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DAILY FAOlilO COMMERCIAL ADVEKT1SEK, JULY 8, 1893.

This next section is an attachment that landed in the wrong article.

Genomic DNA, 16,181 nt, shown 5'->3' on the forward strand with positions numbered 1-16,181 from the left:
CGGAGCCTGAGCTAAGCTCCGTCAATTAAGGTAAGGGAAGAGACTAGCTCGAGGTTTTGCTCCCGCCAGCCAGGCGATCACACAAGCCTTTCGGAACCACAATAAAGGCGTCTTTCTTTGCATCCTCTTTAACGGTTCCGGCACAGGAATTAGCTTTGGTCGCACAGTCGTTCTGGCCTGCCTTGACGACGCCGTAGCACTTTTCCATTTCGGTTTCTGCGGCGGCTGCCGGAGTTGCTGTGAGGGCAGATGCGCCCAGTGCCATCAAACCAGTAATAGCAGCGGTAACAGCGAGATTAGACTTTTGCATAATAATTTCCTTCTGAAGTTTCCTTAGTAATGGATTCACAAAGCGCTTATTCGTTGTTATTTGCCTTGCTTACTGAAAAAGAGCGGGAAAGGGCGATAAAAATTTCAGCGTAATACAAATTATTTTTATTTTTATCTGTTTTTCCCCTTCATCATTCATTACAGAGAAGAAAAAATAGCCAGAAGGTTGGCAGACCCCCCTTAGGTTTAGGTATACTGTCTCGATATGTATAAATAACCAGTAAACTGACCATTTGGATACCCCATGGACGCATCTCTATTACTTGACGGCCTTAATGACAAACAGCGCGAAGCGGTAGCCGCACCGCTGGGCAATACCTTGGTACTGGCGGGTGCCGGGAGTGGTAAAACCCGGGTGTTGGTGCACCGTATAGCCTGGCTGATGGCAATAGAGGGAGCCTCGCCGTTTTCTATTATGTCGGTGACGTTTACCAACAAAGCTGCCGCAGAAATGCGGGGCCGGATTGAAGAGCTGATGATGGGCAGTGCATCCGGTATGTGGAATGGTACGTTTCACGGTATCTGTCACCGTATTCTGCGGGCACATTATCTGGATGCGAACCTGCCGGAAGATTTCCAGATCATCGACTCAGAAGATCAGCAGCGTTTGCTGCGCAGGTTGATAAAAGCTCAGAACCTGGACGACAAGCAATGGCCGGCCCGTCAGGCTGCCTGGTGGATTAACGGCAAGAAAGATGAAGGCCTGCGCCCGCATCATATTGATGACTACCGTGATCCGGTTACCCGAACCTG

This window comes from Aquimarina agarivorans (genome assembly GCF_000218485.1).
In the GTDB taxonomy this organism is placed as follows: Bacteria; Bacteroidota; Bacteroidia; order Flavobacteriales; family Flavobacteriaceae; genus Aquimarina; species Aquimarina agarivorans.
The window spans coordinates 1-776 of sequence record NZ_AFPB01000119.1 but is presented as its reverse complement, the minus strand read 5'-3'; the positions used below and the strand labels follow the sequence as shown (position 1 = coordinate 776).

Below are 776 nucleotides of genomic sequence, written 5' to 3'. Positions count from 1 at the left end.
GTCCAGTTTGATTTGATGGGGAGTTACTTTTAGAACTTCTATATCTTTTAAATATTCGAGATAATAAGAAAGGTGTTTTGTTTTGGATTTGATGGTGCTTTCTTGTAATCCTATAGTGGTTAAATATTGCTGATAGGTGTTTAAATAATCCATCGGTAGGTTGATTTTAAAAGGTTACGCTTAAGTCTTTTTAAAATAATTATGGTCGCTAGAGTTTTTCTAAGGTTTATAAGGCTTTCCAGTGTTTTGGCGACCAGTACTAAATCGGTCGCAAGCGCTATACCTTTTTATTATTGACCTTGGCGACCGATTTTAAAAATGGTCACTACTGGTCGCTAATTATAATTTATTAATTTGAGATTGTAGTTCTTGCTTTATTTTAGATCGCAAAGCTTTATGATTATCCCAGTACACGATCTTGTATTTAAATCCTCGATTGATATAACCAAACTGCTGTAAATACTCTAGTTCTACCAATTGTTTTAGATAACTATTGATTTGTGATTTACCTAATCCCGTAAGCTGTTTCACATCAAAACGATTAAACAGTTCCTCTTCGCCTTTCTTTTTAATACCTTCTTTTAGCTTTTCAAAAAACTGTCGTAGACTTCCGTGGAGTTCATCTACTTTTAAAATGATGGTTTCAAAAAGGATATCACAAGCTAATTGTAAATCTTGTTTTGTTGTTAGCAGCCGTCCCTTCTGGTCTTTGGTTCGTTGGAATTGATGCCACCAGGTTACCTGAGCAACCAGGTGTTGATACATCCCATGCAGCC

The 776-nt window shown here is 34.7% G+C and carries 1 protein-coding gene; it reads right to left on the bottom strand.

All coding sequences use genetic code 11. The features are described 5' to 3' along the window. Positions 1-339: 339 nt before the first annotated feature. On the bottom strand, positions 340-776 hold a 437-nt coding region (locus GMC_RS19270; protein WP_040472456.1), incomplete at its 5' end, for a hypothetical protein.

1 V t r J v. I i. I k ( I THE DAILY PACIFIC .COMMERCIAL ADVERTISER Six Pages. Be Jest and fear not; Vet all the cndi thon alm'at at be Thy Country, thy Ood'i, am Truth'. MONDAY, JULY 3, 1S93. WISE AND OTHERWISE. Herbert II. Gowen ha3 written a fourteen-page article on the rise and decline of the Hawaiian mon archy, which has been published in the Cosmopolitan magazine for June. The article itself has not yet reached here, but notices of it state that Mr. Gowen makes Kala kaua responsible for the overthrow of the late monarchy because he lacked the resource, self-dependence and vigor of the former rulers of Hawaii. Kalakaua may have been more or less to blame in ar ranging conditions which have has tened the event, but the late king can hardly be held responsible fur ther than .this. The hand which gave the fatal push that toppled the unstable monarchy was that of Liliuokalani. Had the policy of Kalakaua, of going so far and no further, been followed by his sister the monarchy might have stood unmolested for years, instead of a few brief months. However, it is better so. The steamer Warrimoo which arrived in port last Saturday after noon, wa3 the second of the new line to reach this port. She made good time and carried a general cargo composed principally of samples of Colonial products, such as wines, fruit, horses, meats, shale, etc. Mr. James Huddart,' manag ing owner of the new line, states that the cargo is composed chiefly of experimental shipments with a view to feeling the market and opening up . new trade relations. The Warrimoo is a handsome steamer, and her short stay here is due to a desire on Mr. Huddartk part to lower the ma:' record, if possible, Sh j carried some three lousand six hundred bunches of bananas, besides pineapples, and watermelons from this port. The first rice shipment for Portland, Ort-gon, of about 100 ton3 was made. It i3 understood that hereafter the regular shipments of rice by thi3 line will be very largely increased. The Briggs case seems to be raising a Eerious rumpus in the religious world, and a perusal of the church press shows there are nearly as many opposing opinions on the policy of declaring Prof. Briggs a heretic, as there are re ligious journals in the United States and elsewhere. The Christ ian Union, which is probably the fairest and at the same time one of the most outspoken of " the news pipers mentioned, in treating of the case says : "It is our deliberate judgment that the general assembly has by its action done more to bring the Christian religion into disrepute in this country than could be done by a hundred In gersolls. It has done discredit to the Christian faith by the result which it ha3 reached, by the methods it has employed, and by the spirit it has manifested. The spirit has been one of bitter parti sanship, the method one of ecclesi astical politics a trial, not by a judicial body, but by a mass meeting, elected, not to try, but to condemn. And the result has been to set the Presbyterian church against both the scholarship of the age and its spirit of catholicity." The policy of advocating a tax on incomes is being generally dis cussed by the democratic- press of the United States. Although va rious announcements of Cleveland's attitude on the question have been made from time to time, there seems to be nothing authentic coming directly from him which goes to show whether he will favor the proposed tax or not. There is no doubt a large portion of the democratic press favors the scheme, and most of them hav? little hesi tancy in pointing out the grounds upon which the policy is said to be justified. There. are three points upon which they rely: (1) The justice of the tax ; (2) the needs of the treasury; (3) the neces sity of some new mode of raising revenue, if the tariff is reduced. While the democratic news-papers have no scruples in taking a stand, President Cleveland is watching the results of the proposition from afar, as it were, hoping, as usual, for some popular sign by which he can shape or mis-shape the policy cf his party. II A WAIIAN ANNEXATION. Condensed from the Sun, New York, June 5th. In the June Forum the Hon. Thomas M. Cooley make3 an able argument against the annexation of Hawaii. With persuasive reas oning, in precise and eloquent language this distinguished pro fessor of constitutional law points out what he regards a3 grave ob stacles to the acquisition of the islands. His argument is entitled to the most careful and respectful ex amination; and in the most re spectful manner possible we shall endeavor to show that there are hole3 in it through which you might pitchfork not only Hawaii and Maui and Kauai and Oahu and the minor members of the Sandwich group, but all the little islands of the seas. Briefly and fairly summed up, his constitutional obstacles are these : 1. Hawaii is a sovereign and independent state, and the annex ation is to be by mutual consent, not by purchase, as in the case of Louisiana and Florida and Alaska. To this we reply that the exact constitutional precedent for Hawaii is found in the case of the occu pation of independent Texas by mutual consent. 2. No attempt was made to as certain the wishes of the native pop ulation of Hawaii. This may have been done in the case of Texas, and to some extent in the case of Louisiana and Florida. It certain ly was not done in the case of Alaska. 3. Hawaii is not contiguous like the Louisiana acquisition, Florida and Texas; it is separated from us by a broad expanse of ocean. To this we reply that the exact precedent for a case of non contiguity and distance across the ocean is found in the annexation of Alaska. Thus it will be seen that if Judge Cooley is right as to the main rea sons given for the unconstitution ality of Hawaiian annexation, either the annexation of Texas was unconstitutional or the annexation of AljuJca-.-'-s unconstitutional. Ao"matters stand, wo suppose he would rather accept the latter alternative. Every argument save that of sovereignty of the nation asking admission applies with equal force to Hawaii and to Alaska. The argument as to the independence of the asking nation applies with equal force to Hawaii and Texas. If there is no constitutional precedent for tho annexation of Hawaii, and if Texas rightfully belongs to the Union, then Alaska was unconsti tutionally annexed. Its non-contiguity, the failure to consult the wishes of its inhabitants, the fact that jt was not needful for the ex pansion of our natural growth, the incongruous character of its popu lation, and' the dissimilarity of their institutions, its immense dis tance from our boundaries, all serve to establish the unconstitu tionality of its annexation, if we accept Judge Cooley's "true rule of constitutional construction on the .subject." And if this be true, who owns that vast region to-day? We leave this question to the Hon. Thomas M. Cooley of Michi gan. He is an eminent expounder of constitutional law and wo love to read his writings. But on the present subject, which he has so luminously and serenely discussed, the judge's position is as illogical and impossible as that of a full moon shining down from the zen ith upon a sunlit -sea. Literary Digest for June. Waialua Races. Five or six races will take place at Waialua tomorrow, July 4th. The first race will be a half-mile dash for a purse of $400. Four horses will run in this race. J Hal stead, T. Jones, Wm. Rathburn and Mr. Carlson will each enter a horse. The second race will be a quarter-mile dash between horses en tered by Akiu, Rathburn, Warren and Halstead. The purse is $100. The third race will be the "cow boys' race." Alex. Dowsett, Wm. Rathburn and Kaia will ride their own horses in this race. The fourth will be a mule race. . Two other races are being ar ranged. The Fourth will be gen erally observed at Waialua. The nffTtves will hold luaus to celebrate 4'the glorious." XpTo Join the Ministry. Rev. and Mrs. 'II. W. Peck and family left on the steamship Warri moo for British Columbia. Mr. Peck has been a resident of Honolulu for sprprnl vfi.irs and has been vice- principal of the Royal school since j he came here over iour jears agu. j He has been also general secretary of the Honolulu Y. M. C. A., but has been obliged to give up his duties here in order to enter the ministrv nf the Methodist denomi nation at British Columbia. A NARZioW ESCAPE. Dr. Oliver's Uorse Rolls Down a Pali. Dr. R. Oliver, resident physician of the leper settlement at Molokai, narrowly escaped being dashed down the pali road leading to Kau nakakai. Last Friday morning, Dr. Oliver left the settlement to meet the steamer Mokolii at Kau nakakai to come to Honolulu. He rode his horse up the pali which surrounds the leper settlement and shuts it oft from the rest of the out side world. The pali extends al most perpendicular to - height of over 2000 feet. Winding io the top of the mountain is a narrow trail. This trail is barely wide enough in places for a single horse to pass, yet it is over this dangerous trail that, the kamaainas go up and down with their pack animals. Dr. Oliver stated to an Adver tiser reporter that he had gone more than 1500 feet up, and had passed most of the dangerous places when his horse stepped on a loose stone and instantly rolled down the steep precipice to the valley below. The horse was killed long before it reached the base of the pali. Dr. Oliver by luck dropped on the trail when he fell. The doctor declares it was a most miraculous escape, which he can scarcely account for. A few weeks ago a horse rolled down the same trail and was killed. It will be remembered that the na tive mail carrier and his horse were killed by being thrown off the same pass several months ago. Notwith standing these fatal accidents, the road is used daily by the kamaai nas either upon or leading 'their animals. Grand Masquerade. A T THE REQUEST OF SEVERAL - prominent ladies anl gentlemen who took part in the ball whrv-h was given last month, another Masquerade will be given at Ihe Armory on TUESDAY EVENING, July 4th. It will be given under the direction of the same com mittee who conducted Ihe la3t ball. Everything will be done to insure a good time to those who attend. - The proceeds will be applied to the transportation of an invalid to his home and the balance will be given to a ladies' charitable Society. Doors open at at 8 o'clock. Tickets $1. Tickets can be had at llollister & Co., Benson, of'.'.'.i & Co., flobron, Newman & Co., Hawaiian News Co. 340Std TILLIG L. SPENCER, LiDIES' - HAIR - DRESSER! IilFORTER OF Human. Ilair and Fancy Goods Ladies' and Children's Hair Cutting, Shampooing, Dj-eing and Bleaching. 202 ELLIS STREET. Near Mason, - San Francisco. gjSTFyaVa Eau Do ree, best in the world. Professional Manufacturing a specialty. 0421-tf , ROYAli IIA.AV-IIA."N" OPERA -:- HOUSE ! L. J. Levey, Lessee and Manager. Saturday, July , 1893 Do:-r Gpazs at 7:30; -Performinc) at 3. GRAND PItODiJOTION OF A SERIES OF INTERESTING INCIDENTS IN . . Hawaiian History ! Will be produced a Melo-drama, entitled : iUM Ti 017 1 1 V 1 lie uays.oi ivamenamena i V KASIPAD.1DE ROYAL HiUXCOBACK Soldiers, Ivahili Bearers, Attendants, etc. NEW SONGS ! NEW COSTUMES 1 ?"Bix Plan will be open at Levey's on Monday, June 2tth, a; 9 o'clock a. m. 3421-td Notice. ryO WHOM IT MAY CONCERN JL the undersigned will not be respon sible for any debts contracted on account of the raraiise of the 1'aciSc without his written order, nor will any receipts on account of said pa per -be recognized after this date, unless signed bv him. J. J. WILLIAMS, uer W. II. Charlcck, Js. June 1, IS93. 3408-tf Notice. I LL ORDERS OR BILLS AGAINST 1. the Paradise .of the Pacific news paper signed by J.J. Williams or the undersigned, or any receipts signed by either o: tl.c tvro, are valid. FRANK GODFREY, Managing Editor Paradise of Pacitic. 3403-tf The Latest Parisian Fashions in Hair Dressing. MME. J. PHILLIPS, Indies' Haii Dresser. Hair Guitarist and ToileL Artiste. 836 Market Street. Importer cf Ilurr.an Hair Goods and Toilet Articles for private and stage use. Private Rooms for Hair Dressing, Shampooing and Tonic Treatment. 3410-tf , 307 July jJ, iSfj. One hundred and seventeen years ago, the h'res of independence which had been smouldering in the breasts of a handful of Colonists on the Eastern bord er of the American Continent burst forth in a blaze of glo ry; in that same fire was kind led a patriotic feeling that has descended from generation to generation until the American of today is as full of Yankee Doodle as an egg is of meat. In every clime, the American is to be found, and from Greenland to Yokohama he patronizes the "nickel in the slot" machine that plays ''The Star Spangled Banner. Here in Hawaii you find more American flags flying than in any foreign territory on the map. It's about even with the Hendry Breaker. "Wherever there is a plantation, 3'ou find one of our breakers; people think it is the best, just as Americans show a preference for the stars and stripes. The Alameda brought us a large assortment of English cutlery pocket knives that you've been waiting for and which are necessary to every one. AVe get them from Eng land George AVestenholm's factory, where they make the best cutlery in the world. They are as well known as the Aermotor and that, you know is a familiar word in all languages. A lG-foot geared Aermotor goes to Kilauea plantation this week and another one to Ewa. They are growing more popular all the time, The Hawaiian Hardware Co., 307 Fort Street, Honolulu. The Hawaiian Safe Deposit AND INVESTMENT COMPANY. ". The undersigned have formed a part nership under the name and etj'le of The Hawaiian Safe Deposit and Investment Company, at Honolulu, II. I. Tiie objects of t lie Company are as follows : To open Safe Deposit Vault3 in the new building now being erected on Fort S'roet. Honolulu, between Messrs. Lewors & Cooke and Pacific Hardware Co. It is expected the building will be completed about August 1st, 1S93. Thepe vaults will contain boxes of various size3, which will be )oth burg lar $rof and fire-proof, and will be rental out from $12 to $3i) per annum. Due notice will bo given when these vaults are completed . To purchase and sell Stocks, Bonds and other Securities upon Commission. To purchase and sell Real Estate upon Commission. To negotiate Loans and Investmenfs upon bond?, stocks and real estate. To act as agents for the Collection of Lents, Coupons, Interest and Divi dends for parties at Honolulu, on the other Islands, or abroad. Mr. P. C. Jone3 will give Lis attention to making Loans and Investments for the patrons of th Company. Mr. Edwin A.Jones will act as Mana ger of the Safe Deposit department and the general business. Any business placed in our hands will receive prompt and careful attention, and our charge3 will be reasonable. Your patronage is respectfully solicited. P. C. Jones, Edwin A. Jones, The Hawaiian Saf3 Deposit and Investment Companj'. Honolulu, July 1st, 1S93. 3420-1 w 1486-2t In the Circuit Court of the First Circuit, Hawaiian Islands. IN THE MATTER OF TIIE Estate of Chun Wah Sing of Honolu lu, Oahu, a Voluntary Bankrupt. Creditors of the eaid Bankrupt, are hereby notified to come in and prove their debts" before the Circuit Court of the First Circuit at the Court House, in Honolulu, on FRI DAY, the 7tli"day of July, 1S93, between the hours of ten o'clock in the forenoon and noon of the said day, and elect au Assignee or Assignees of the said bank rupt's estate. Bv the Court. HENRY SMITH, Clerk. Honolulu, June 26, 1S93. 3417-td For Sale. VJZ A LIGHT COVERED BUG fr gy in good condition; price f 100. Inquire of H. M. WHITNEY, 46 Merchant Street. Teuj Uujrrtiscnuni3. THE I X L FOR THE SALE OF Eire Works! FL.AGS, etc., etc. WILL REMAIN OPEN THIS MONDAY EVENING UNTIL 10 O'CLOCK. .iSTZ) ,. ULY -4- From 0 a. m. tj 2 p. m. ; from 4 to 12 r. m. 3420-2t Oaini Ra hvay i Land Company TUESDAY, JULY 4th, 1893, EXCURSION KATES P2ARL CITY and RETURN: 1st Class Toe. Cind Class 0O0. EWA PLAN TATION and RETURN: 1st Class 5?1. L'nd Class TZo. gjttf Trains leave Honolulu at S:4." a. m. and 1 :45 r. r. GEO. P.'DENISON, 3419 td Superintendent. BASE BALL as vs time Saturday, July 4th ASV 3:30 O'CLOCK I. M. Hawaiian Basehli Association Grounds ADMISSION ADULTS 2r,e. CHILDREN 10c. Real Estate Agency NO. 519 FORT STREET. To Let. 3 Furnished Rooms with or without Board pood location Furnished House at Palama, near the Reformatory School. Rent, $22 month. 1 Cottage on lieretania Street $25 per month. 1 Cottage on Beretania Street, opposite Ice Works. 3 Stores cn Nuuanu Stieet, near Beretania Stieet." For Sale. Several Ie?irab!e Residences i;i llrst class locations. lloue and Lot on Beretania Street, near Pensacola; Lot 200 ft. frontage and 140 feet deep. Also, a Valuable Block of Brick Baild injra in hea-t of the City. 1 Upright Piano. G. K. DOARDMAN. 332 If Agent. A KM .YOU- HUNGRY? Ii oj are, come to the New Lunch Rooms FORT STREET. MRS. NICHOL, - - Proprietress. Home-made Liimches At all Hours and at Reasonable Prices. jf'Xoon Lunches a specialty. fcSeparate Department for Ladies. 3418-3m 'Hie Gorman' NEW EUROPEAN ! 100 Elegantly Furnished Rooms orr.-i TWO BLOCKS From Main Entrance to ths Fair 31G-313 Goth Terrace, Chicago. Rites: $1 per Day and Upward. lst-Class Cafe 3359-3m J. F. GORMAN, Prop. Criterion Saloon I'JEIi AUSTRALIA ' Another Invoice of the celebrated JOHN WIEL1ND EXTRi PALE Lager Beer Also, a fresh Invoice of CALIFORNIA OYSTERS -FOR- OYSTER COCKTAILS I., II. DEE, - Proprietor. 3106 Ths Daily Advertiser is deliver ed by carriers for 50 cents a month. Eing up Telephones 88. Now is the time to subscribe. 1 7 1 1 n 1 lvalue lame i 11s ;Wj3 SUnjcrtieciiifJU. Canadian -Australian Steamship Line ,NTfNTH CANADIAN PACIFIC KA1LWAY. Ths Famous Tourist Routs of the World. Tickets per Cauailiun I'noilio ltiiilwaj" art $5 Second Class and $10 First Class, Let, than ly Unitel Htate I-inea. STEAMSHIP SERVICE MONTHLY. 0THROUGn TICKETS issued from Honolulu to Canada, United States and EiRorE; also, to Brisbane and Sydney. FOR BRISBANE AND SYDNEY Steamers fail 21st each nui.th . FUK YICTO AND VANCOUVER, B. C Steamers sail July 1ft, Ans. 1st, An. Ut, Oct. 2d, Nov. 1st, Dec. 2d and Jan. Ut, 1SU3. o FREIGHT AND PASS. AGENTS D. McNicolI, Montreal Canada; M. M. Stein, San Francisco, Cal ; G. MoL. Brown, Vancouver, B. C. auxeof Stoves and Ganges SUPERB, APOLLO, WELCOME, PRIZE, WESTERN, DANDY. A pupply of the favorite REDWOOD. Invoices of Goods ex Amy Turner and Australia just to hand for the PACIFIC HARDWARE CO., TD. A Water Filter at LowOost; Cone Kilters for Water Geeks. A NEW LINK OK CITISI :i3 R S ! Hall, Banquet and Hanging Lamps; Revere Garden Hose; Turkey and Ostrich Dusters ; Tuck's Packing; Coe's Wrenches, Zinc and Brass Oilers; Cow Bells; Carriage and Machine Bolts; Nuts and Washers; Sal SoJa; Ox Bows; Cut Nails, Galvanized and Plain; Cotton Waste; Horse and Mule Shoes, Horse Shoe Nails Tinware, Rinsing, Dish and Dairy Pans, Cork Screws, Charcoal Irons, Yard Brooms, Locks, Night Latches, Yalo Locks, Disston's Saws, Files and Cane Knives, a full assortment; Ratchet and Spoflford Braces, Hook Hinges, Brass and Iron Butt, Chisels, Squares, Bitts, Chest Handles ! Cup Hooks, Paints, Lamp Black, Putty, Brushes, Insecticide Wash and Spray Pumps, IMPORTANT TO LADIES ONLY! OAMELLDSTE ! For Preserving; and Beautifying the Complexion Contains none of the poisonous ingredients so generally added to such preparations, ljut is entirely harmless. 41 have made a careful analysis of CAMELL1NE, and find It to be absolutely free from all 2oisonous or delalerlous substances too often present in preparations for the complexion. It is compounded with yrcat care and skill, and I can recommend it as being perfectly harmless in its effects vpon the skin or health. "Very truly Yours, "Signed.) THOMAS PRICE, M. I)., " Analytical Chemist." CAMELLlNfi, Fluid White and Flesh Color. ( -AM ELLIN E, Powder White. Flesh and Brunette. &- FOR BALK BY HO L LISTER & CO., DRUGGISTS Fort Street, Honolulu. 3"SAMPLR BOTTLES FREE. GrREAT REDUCTIONS! NKW LINE OF Fine Tailors' Goods, Cash meres! KU(.iK, I1 VliOXALS, Klc. Etc., . Entirely new pattern?. Suits mad.t In order at prices ranging from $18 to ,1. 2?"Goods guaranteed to fit. G00 KIM, Nuuanu Stieet. . S. TKEGLOAN & SON. GREAT REDUCTION IN- -o- Cash Prices! Pairs of Pants made to order at otliing ! 100 Suits GOODS AND FIT ! WAEE ANTED KSPRjaSElSrTKp H. S. TREGL0AN & SON. X3T"Vcr Freight and Passage and all general information, apply io Tlieo. II. Du vies & Co. Asrnta for Hawaiian Islands. Clothing ! ! Casli Prices!! to ,,r,k'r :U $0-co a $22.50 a Suit. M t" ; v J .. ' Hi f ? i. 1 v: 'i . ' .I-'.' - ( I r - i - Ml l I it r U 1 . 1 ' I. 1 4 YOii ." ! v: 1 i t s